Outside the main gathering room are men’s and women’s changing rooms. The mens room — which smells exactly how you would expect — has dozens of assigned lockers, a shared shower area and reminders all over the walls of the rowers they can become. Each year, plaques are placed on the walls that list the top rowers and how many miles they rowed that year. Some have climbed over 3,000 miles a year.
In the Vesper Boat Club, the second floor looks quite different. At the top of the first set of stairs is a large training room with stationary bikes, rowing devices and other cardio equipment. The walls are covered with images of the Olympians and world champions that came before the people sweating in the training room twice a day.
Renovations of the Vesper house took 10 years and were completed in 2000. At the time, everything was gutted. Now, the boat once rowed by John B. Kelly is mounted on top of the ceiling, and memories from Olympics and championships past — both men’s and women’s — sit in glass cases. Awards from the annual Schuylkill Navy Regatta, the race that’s taking place this weekend, sit on the shelves.
Naturally, this rowing club is difficult to get into. Horvat said the club hosts many young athletes rowing during college, and there’s “a certain level of physical fitness that’s necessary to be a member.” The group currently has five members on a team who will compete at the Pan American games, an international tournament that pits the best of North and South America against each other before they go to the Olympics.
A clock on the outside deck of the Vesper house reads “All Together,” the club’s motto. Each group has a flag and special colors that it’s characterized by.
And with the history and iconic nature these houses hold, Horvat and Meigs said tourists often come by thinking the structures are open to the public. While some tours are granted to reporters or auctioned off for charity, seeing the inside of the houses is still relatively rare.
“These are boat clubs. These aren’t museums,” Horvat said. “We have a lot of amazing memorabilia. But these are really used every day, all year around.”
The rise of rowing
The construction of the Fairmount Dam in the 1830s made the Schuylkill River ideal for rowing. The river used to have rapids around the East Falls area, but the dam calmed it significantly to the point where it has little current. The dam also raised the water level, creating the area around Boathouse Row known in the rowing community as “the Fairmount pool.”
The Schuylkill was, at one point, easy transportation for Philadelphia. Mills in East Falls and Manayunk would use the river to ship materials into the city for processing and distribution, and there was easy access to the Delaware River. Once rowing started in the area, the boathouses were preceded by “basically shacks,” Horvat said.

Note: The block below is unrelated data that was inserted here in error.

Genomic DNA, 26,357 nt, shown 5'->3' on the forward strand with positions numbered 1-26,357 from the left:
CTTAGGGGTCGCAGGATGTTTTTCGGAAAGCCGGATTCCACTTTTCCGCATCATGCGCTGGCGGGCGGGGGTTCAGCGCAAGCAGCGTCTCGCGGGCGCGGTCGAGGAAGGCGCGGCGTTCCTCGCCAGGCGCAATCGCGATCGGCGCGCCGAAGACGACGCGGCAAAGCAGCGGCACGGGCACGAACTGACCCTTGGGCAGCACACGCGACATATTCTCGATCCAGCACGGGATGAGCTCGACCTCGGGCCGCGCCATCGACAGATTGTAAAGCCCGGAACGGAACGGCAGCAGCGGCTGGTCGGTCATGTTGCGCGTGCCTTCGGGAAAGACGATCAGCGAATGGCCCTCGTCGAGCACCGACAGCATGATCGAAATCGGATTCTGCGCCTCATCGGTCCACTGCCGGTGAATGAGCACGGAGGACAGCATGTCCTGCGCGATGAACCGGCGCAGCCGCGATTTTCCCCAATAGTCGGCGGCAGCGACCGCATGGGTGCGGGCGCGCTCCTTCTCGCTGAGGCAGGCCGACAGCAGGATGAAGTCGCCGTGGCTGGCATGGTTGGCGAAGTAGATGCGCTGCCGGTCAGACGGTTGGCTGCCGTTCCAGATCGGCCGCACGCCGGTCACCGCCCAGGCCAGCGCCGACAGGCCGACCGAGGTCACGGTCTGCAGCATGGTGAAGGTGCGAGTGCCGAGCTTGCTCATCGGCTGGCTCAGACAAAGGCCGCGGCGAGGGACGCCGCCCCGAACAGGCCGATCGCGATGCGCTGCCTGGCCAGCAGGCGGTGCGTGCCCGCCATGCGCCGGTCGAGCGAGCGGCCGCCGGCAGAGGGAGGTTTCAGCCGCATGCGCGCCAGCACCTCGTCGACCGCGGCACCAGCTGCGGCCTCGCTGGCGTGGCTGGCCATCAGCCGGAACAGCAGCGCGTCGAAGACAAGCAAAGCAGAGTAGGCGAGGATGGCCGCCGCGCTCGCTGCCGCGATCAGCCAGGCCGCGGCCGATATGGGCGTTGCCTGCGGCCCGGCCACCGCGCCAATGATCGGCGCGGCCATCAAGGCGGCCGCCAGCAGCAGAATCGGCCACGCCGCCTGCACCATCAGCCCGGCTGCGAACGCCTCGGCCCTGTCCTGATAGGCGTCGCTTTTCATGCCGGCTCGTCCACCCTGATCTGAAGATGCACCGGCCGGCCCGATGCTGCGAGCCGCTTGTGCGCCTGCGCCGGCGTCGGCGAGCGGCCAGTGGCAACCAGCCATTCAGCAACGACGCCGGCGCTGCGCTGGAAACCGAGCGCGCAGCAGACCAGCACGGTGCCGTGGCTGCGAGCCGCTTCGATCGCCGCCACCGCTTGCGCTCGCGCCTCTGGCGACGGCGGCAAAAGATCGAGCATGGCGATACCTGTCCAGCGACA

But by the 1850s and in the years leading up to the Civil War, the city was interested in beautifying the area and essentially said to clubs, “You have to upgrade. Get a plan together and we’ll approve it.” From there, the boathouses were born.
The Schuylkill is really where the sport became popular in America. Rowing at a high level spread from here to Boston, New York, Washington and across the country. The awareness and the popularity has never been higher, Horvat says, especially among high school students where the level of competition has raised significantly. Because of that, colleges are beginning to offer more scholarships and opportunities.
The introduction of women and youth in great numbers started in the 1980s and 90s. These days, half of the rowers who are club members and who use the river for rowing are women. The largest age group of rowers is high schoolers, with nearly 3,500 competing out of clubs on Boathouse Row. The Schuylkill Navy puts on four major regattas a year that fall between May and July, beginning with the Stotesbury Cup Regatta that draws more than 6,000 high school-aged participants from 17 states.
Now, rowers are trying to fight the image of elitism — rowing has for many years been perceived as a sport for rich, white people. But Meigs says the clubs on Boathouse Row are slowly shedding that, increasing diversity over the years and reaching out to underserved populations. A few years ago, Philadelphia City Rowing was created, and the vision is to have an open community boathouse at some point for better access.
“We’re not here because of money or because of a job,” Meigs said. “We’re here because we love to row, and it’s about the love of the sport. Younger people will say, ‘it’s not about status at all.’ People are competing, yes, and they compare mileage rowed. But the rest falls away here.”